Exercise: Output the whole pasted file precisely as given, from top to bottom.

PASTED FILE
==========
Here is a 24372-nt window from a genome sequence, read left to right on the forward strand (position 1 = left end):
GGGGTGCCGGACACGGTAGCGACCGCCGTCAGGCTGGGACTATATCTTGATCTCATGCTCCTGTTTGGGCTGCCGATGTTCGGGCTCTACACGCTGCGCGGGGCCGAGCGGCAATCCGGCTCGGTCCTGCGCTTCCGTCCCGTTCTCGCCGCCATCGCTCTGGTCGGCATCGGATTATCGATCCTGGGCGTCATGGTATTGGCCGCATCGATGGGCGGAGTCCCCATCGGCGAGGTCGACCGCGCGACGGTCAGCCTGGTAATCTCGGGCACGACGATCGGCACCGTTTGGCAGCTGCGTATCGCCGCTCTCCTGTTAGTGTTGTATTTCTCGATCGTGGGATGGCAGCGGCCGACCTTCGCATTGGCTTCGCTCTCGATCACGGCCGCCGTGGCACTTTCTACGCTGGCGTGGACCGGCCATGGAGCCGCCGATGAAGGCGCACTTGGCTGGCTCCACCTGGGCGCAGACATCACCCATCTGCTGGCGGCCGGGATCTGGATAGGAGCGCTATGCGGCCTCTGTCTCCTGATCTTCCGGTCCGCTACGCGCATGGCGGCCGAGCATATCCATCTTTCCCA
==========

Here is a 24372-nt window from a genome sequence, read left to right on the forward strand (position 1 = left end):
GGGGTGCCGGACACGGTAGCGACCGCCGTCAGGCTGGGACTATATCTTGATCTCATGCTCCTGTTTGGGCTGCCGATGTTCGGGCTCTACACGCTGCGCGGGGCCGAGCGGCAATCCGGCTCGGTCCTGCGCTTCCGTCCCGTTCTCGCCGCCATCGCTCTGGTCGGCATCGGATTATCGATCCTGGGCGTCATGGTATTGGCCGCATCGATGGGCGGAGTCCCCATCGGCGAGGTCGACCGCGCGACGGTCAGCCTGGTAATCTCGGGCACGACGATCGGCACCGTTTGGCAGCTGCGTATCGCCGCTCTCCTGTTAGTGTTGTATTTCTCGATCGTGGGATGGCAGCGGCCGACCTTCGCATTGGCTTCGCTCTCGATCACGGCCGCCGTGGCACTTTCTACGCTGGCGTGGACCGGCCATGGAGCCGCCGATGAAGGCGCACTTGGCTGGCTCCACCTGGGCGCAGACATCACCCATCTGCTGGCGGCCGGGATCTGGATAGGAGCGCTATGCGGCCTCTGTCTCCTGATCTTCCGGTCCGCTACGCGCATGGCGGCCGAGCATATCCATCTTTCCCA